For Jigsaw 104 I decided to do a lesson on how to write an equation for an ellipse. First I created a Jigsaw Storyboard which can be found here Jigsaw Storyboard-2gtj5vc. I then created a quick overview recording of an instructional lesson that uses all four panes that can be found here https://stream.jigsawme.com/u/GRpBoL.
The use of the panes really allow for increased student engagement. It allows you to grab the student’s attention by the use of audios and videos that stream very well and then allows you to assess student learning by using surveys or activities on the whiteboard. I see that the possibilities here are endless.
In this lesson I chose to use surveys in Pane 3 and a whiteboard in Pane 4.
I love the use of surveys as a warm up or exit ticket to assess student learning. In this survey I ask the students two simple questions to assess their understanding of ellipses: What is an ellipse and what does (h,k) represent in an ellipse. This quick assessment allows me to decide what I need to emphasize in the session.
I like the whiteboard to increase student engagement. In this session, after teaching the lesson using Pane 2 I would then allow the students to create equations using the properties that I have given them in Pane 4. I would give privileges to particular students to enable them to write their answer on the whiteboard.
The use of Panes 3 and 4 really help to increase student interaction and engagement in the lesson. It allows me as the teacher to really get a hands-on view of what my students are learning.
In this screenshot I demonstrate the use of a video in Pane 1 and a document in Pane 2. This method is extremely helpful for students to have a graphic organizer to follow along with while watching the video explanation of how to work a particular problem out. I did not know the two panes were possible instead of four. I am happy that this is a feature because it really helps during instruction to help the students focus on what I need them too. I also see myself using the two panes as a note-taking guide while I am teaching so that students can follow along and not be lost.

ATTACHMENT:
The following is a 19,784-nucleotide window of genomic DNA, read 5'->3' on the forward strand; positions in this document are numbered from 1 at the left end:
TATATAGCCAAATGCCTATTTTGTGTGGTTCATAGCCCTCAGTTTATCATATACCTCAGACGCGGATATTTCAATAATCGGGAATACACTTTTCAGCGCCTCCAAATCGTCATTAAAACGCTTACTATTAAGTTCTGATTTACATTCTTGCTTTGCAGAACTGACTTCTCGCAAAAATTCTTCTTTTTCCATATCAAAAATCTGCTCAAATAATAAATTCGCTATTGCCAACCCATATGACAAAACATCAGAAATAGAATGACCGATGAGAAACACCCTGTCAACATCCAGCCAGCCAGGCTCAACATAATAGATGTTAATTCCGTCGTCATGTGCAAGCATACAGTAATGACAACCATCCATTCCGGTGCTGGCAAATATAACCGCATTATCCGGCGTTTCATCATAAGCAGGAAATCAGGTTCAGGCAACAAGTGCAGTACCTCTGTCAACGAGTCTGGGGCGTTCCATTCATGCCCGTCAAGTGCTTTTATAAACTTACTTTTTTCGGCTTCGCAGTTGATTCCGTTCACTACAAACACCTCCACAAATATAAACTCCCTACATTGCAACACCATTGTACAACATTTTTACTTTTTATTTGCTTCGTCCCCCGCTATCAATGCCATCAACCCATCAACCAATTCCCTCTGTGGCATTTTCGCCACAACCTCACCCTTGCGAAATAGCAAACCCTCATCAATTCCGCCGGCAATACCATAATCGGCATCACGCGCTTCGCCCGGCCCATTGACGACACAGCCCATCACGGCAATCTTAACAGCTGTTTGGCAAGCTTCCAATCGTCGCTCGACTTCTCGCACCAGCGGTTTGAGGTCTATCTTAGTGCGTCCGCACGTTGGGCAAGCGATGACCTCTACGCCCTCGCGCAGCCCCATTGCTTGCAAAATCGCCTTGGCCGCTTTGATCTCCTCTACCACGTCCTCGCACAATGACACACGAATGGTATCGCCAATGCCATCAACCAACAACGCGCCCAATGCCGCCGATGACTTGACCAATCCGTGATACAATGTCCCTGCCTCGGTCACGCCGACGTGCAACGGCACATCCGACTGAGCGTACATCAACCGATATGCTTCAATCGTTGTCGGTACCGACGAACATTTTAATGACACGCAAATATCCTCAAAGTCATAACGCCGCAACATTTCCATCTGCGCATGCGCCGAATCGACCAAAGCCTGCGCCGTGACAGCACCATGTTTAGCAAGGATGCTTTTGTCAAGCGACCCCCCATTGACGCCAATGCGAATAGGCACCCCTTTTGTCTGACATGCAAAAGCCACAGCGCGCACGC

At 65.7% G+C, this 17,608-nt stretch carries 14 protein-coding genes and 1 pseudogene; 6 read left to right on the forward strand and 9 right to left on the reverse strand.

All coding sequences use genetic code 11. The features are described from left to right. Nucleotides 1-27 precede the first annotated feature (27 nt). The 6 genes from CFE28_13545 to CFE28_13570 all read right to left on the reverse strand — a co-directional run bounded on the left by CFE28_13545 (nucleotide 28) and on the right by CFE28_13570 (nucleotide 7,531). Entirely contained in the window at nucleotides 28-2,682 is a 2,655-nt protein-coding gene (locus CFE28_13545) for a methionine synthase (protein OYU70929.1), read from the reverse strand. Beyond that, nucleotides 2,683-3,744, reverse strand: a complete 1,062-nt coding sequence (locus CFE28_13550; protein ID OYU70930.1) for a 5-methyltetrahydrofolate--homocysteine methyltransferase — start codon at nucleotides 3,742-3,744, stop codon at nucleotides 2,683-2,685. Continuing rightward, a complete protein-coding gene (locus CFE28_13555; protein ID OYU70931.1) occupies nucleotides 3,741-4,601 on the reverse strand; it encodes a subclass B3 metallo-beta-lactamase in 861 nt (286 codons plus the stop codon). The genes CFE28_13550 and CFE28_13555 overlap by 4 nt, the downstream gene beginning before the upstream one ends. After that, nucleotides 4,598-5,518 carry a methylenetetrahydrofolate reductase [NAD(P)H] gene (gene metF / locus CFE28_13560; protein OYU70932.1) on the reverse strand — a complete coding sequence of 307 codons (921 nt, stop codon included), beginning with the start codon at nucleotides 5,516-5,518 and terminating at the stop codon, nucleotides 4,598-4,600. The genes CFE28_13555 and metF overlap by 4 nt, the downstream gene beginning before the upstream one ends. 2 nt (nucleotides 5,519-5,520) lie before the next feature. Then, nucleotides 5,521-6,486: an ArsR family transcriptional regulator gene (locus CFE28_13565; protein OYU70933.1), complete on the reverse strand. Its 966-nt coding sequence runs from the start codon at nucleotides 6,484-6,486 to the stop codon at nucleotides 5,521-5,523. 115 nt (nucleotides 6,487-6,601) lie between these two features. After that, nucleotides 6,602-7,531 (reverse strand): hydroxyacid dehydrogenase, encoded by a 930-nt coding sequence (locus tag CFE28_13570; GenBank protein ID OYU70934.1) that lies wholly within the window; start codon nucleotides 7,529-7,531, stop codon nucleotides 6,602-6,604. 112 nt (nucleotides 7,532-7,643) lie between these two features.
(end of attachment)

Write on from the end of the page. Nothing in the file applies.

Welcome to Jigsaw University 101! Above you will find a picture of the 5 diversified assets that have been added to my asset library as well as the unique tags for each asset. To demonstrate that I have used one of these assets in a session I have created this quick clip https://stream.jigsawme.com/u/0qGbF4.
It is definitely a best practice to create and add assets prior to your synchronous sessions because it helps the flow of the class to be better and minimizes connectivity glitches. For example, if you upload the audios to the assets prior to class, the audio will play clearly as opposed to forgetting to add the audio, trying to play it from your computer and hoping your microphone will pick up the sound so the students can hear it.